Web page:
We live in a world surrounded with computers. Not just personal computers but also computers embedded in electronic devices, appliances, cars, toys, mobile phones, etc. Every computer has some kind of media to store data. Personal computers use hard disks to store operating system, software and other user files. To transfer files to other computers we also use USB flash disks or other type of external storage. We expect that everything we save will also stay there forever. We take this for granted without thinking how the data is actually saved.
The fact is that every storage device uses some physical property or process to store data. Since nothing lasts forever sooner or later our storage device will fail. The failure may not be complete, it may happen that only few bits were not saved as they should be. In most cases such small deviations are not problematic. Most storage devices use some kind of error detection and correction. For hard disks it is normal that some sectors fail to store data properly. Therefore there are many algorithms and protection mechanisms that take automatically care for such failures.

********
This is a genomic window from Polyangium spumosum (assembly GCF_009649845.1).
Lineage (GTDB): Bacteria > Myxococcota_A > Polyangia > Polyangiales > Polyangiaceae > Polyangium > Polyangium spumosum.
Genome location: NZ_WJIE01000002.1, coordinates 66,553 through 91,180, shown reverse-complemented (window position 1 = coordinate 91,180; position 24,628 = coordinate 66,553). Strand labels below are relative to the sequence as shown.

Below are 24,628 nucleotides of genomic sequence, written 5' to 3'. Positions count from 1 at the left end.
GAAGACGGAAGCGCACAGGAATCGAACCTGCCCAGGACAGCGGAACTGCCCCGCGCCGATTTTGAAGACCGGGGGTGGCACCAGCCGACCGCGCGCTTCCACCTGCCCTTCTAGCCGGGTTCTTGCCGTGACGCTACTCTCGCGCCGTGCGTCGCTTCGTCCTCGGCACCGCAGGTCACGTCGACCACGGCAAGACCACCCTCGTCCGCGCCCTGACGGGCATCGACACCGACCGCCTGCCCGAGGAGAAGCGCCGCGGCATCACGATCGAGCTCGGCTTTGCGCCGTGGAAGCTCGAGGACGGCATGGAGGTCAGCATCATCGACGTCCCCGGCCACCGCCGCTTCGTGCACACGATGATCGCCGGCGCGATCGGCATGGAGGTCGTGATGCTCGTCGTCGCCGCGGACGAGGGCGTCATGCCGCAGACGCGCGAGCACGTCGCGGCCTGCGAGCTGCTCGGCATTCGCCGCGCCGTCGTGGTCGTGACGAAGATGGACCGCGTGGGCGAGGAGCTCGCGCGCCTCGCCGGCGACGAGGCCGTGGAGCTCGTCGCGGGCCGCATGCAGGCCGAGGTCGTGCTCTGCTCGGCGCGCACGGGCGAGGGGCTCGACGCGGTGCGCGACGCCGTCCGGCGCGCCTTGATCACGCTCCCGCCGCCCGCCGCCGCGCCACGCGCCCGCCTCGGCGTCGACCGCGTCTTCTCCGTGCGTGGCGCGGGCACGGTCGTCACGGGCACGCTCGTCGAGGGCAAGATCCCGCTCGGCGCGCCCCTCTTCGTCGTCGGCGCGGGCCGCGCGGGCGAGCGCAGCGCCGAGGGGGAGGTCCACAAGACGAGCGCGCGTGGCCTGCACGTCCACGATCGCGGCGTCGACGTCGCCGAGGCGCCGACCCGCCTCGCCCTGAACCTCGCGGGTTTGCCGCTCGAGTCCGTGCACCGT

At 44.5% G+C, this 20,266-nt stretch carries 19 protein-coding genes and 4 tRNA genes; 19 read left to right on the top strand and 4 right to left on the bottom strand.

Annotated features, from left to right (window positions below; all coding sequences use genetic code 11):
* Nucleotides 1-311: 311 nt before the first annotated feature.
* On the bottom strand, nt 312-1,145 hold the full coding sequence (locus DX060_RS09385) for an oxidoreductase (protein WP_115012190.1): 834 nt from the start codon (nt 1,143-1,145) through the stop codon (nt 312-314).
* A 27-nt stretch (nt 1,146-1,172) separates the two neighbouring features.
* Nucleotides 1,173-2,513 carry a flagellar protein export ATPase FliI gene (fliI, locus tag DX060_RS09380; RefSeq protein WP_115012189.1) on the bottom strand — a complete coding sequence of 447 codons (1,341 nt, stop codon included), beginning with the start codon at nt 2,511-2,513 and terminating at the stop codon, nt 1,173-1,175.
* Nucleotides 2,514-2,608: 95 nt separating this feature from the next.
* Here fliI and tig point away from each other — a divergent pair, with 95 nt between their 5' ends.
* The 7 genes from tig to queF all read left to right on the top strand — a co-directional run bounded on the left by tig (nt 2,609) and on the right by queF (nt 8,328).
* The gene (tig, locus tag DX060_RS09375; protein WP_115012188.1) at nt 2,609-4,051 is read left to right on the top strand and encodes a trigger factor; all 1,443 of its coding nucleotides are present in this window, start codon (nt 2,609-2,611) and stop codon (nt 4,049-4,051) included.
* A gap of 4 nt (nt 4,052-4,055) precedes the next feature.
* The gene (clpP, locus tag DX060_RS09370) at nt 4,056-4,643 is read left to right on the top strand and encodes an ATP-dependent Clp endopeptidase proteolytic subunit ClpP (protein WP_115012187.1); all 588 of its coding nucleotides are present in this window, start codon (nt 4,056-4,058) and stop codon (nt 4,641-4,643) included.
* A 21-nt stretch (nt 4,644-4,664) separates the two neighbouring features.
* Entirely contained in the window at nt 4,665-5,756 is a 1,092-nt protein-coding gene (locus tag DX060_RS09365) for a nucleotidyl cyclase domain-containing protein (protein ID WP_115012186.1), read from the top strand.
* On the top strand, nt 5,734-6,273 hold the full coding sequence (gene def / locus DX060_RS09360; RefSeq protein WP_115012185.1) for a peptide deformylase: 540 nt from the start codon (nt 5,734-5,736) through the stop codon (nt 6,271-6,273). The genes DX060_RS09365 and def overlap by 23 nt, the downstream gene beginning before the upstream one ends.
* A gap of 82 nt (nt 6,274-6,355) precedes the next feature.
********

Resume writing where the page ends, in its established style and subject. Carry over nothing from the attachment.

Another measure that is used to prevent loss of important data is to create regular backups. The data is simply copied to another media, usually stored in a different location. So if the primary media fails you still have data somewhere else. Of course, making backups increases the cost of storing data, but usually the cost of losing all the saved data is much higher so investment in a reliable backup system always makes sense.
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